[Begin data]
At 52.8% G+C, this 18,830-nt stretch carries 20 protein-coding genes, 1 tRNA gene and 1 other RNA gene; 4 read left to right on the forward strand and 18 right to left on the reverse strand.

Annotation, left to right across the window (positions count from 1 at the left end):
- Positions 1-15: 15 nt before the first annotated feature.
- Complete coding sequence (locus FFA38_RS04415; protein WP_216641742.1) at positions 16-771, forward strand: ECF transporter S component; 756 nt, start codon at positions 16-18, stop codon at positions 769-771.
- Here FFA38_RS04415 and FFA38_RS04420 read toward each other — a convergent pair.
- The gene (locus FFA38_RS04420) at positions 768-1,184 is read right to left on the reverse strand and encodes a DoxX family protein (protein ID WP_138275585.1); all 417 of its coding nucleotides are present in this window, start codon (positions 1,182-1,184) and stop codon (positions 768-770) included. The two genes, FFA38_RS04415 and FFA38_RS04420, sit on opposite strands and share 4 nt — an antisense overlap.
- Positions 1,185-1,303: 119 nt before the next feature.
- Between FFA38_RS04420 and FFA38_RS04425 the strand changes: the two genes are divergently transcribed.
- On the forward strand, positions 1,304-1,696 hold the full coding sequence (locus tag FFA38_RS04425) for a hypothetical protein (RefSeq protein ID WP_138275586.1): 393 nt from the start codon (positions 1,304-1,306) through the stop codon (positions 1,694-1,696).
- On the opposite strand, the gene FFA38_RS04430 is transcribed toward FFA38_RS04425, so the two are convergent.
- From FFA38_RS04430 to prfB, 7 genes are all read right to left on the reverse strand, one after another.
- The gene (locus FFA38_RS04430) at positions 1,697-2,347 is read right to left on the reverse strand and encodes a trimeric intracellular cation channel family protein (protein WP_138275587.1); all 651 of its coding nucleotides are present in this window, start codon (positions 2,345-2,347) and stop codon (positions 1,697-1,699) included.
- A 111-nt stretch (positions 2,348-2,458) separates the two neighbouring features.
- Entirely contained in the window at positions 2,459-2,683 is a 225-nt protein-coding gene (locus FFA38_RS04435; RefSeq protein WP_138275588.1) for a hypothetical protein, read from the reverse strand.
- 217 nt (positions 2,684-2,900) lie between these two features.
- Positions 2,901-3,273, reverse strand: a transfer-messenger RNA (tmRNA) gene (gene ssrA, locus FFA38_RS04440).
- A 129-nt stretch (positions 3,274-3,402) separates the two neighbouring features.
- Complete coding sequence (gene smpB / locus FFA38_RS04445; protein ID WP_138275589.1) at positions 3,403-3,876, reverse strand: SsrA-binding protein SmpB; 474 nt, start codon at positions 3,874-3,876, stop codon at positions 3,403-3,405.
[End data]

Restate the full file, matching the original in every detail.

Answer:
At 52.8% G+C, this 18,830-nt stretch carries 20 protein-coding genes, 1 tRNA gene and 1 other RNA gene; 4 read left to right on the forward strand and 18 right to left on the reverse strand.

Annotation, left to right across the window (positions count from 1 at the left end):
- Positions 1-15: 15 nt before the first annotated feature.
- Complete coding sequence (locus FFA38_RS04415; protein WP_216641742.1) at positions 16-771, forward strand: ECF transporter S component; 756 nt, start codon at positions 16-18, stop codon at positions 769-771.
- Here FFA38_RS04415 and FFA38_RS04420 read toward each other — a convergent pair.
- The gene (locus FFA38_RS04420) at positions 768-1,184 is read right to left on the reverse strand and encodes a DoxX family protein (protein ID WP_138275585.1); all 417 of its coding nucleotides are present in this window, start codon (positions 1,182-1,184) and stop codon (positions 768-770) included. The two genes, FFA38_RS04415 and FFA38_RS04420, sit on opposite strands and share 4 nt — an antisense overlap.
- Positions 1,185-1,303: 119 nt before the next feature.
- Between FFA38_RS04420 and FFA38_RS04425 the strand changes: the two genes are divergently transcribed.
- On the forward strand, positions 1,304-1,696 hold the full coding sequence (locus tag FFA38_RS04425) for a hypothetical protein (RefSeq protein ID WP_138275586.1): 393 nt from the start codon (positions 1,304-1,306) through the stop codon (positions 1,694-1,696).
- On the opposite strand, the gene FFA38_RS04430 is transcribed toward FFA38_RS04425, so the two are convergent.
- From FFA38_RS04430 to prfB, 7 genes are all read right to left on the reverse strand, one after another.
- The gene (locus FFA38_RS04430) at positions 1,697-2,347 is read right to left on the reverse strand and encodes a trimeric intracellular cation channel family protein (protein WP_138275587.1); all 651 of its coding nucleotides are present in this window, start codon (positions 2,345-2,347) and stop codon (positions 1,697-1,699) included.
- A 111-nt stretch (positions 2,348-2,458) separates the two neighbouring features.
- Entirely contained in the window at positions 2,459-2,683 is a 225-nt protein-coding gene (locus FFA38_RS04435; RefSeq protein WP_138275588.1) for a hypothetical protein, read from the reverse strand.
- 217 nt (positions 2,684-2,900) lie between these two features.
- Positions 2,901-3,273, reverse strand: a transfer-messenger RNA (tmRNA) gene (gene ssrA, locus FFA38_RS04440).
- A 129-nt stretch (positions 3,274-3,402) separates the two neighbouring features.
- Complete coding sequence (gene smpB / locus FFA38_RS04445; protein ID WP_138275589.1) at positions 3,403-3,876, reverse strand: SsrA-binding protein SmpB; 474 nt, start codon at positions 3,874-3,876, stop codon at positions 3,403-3,405.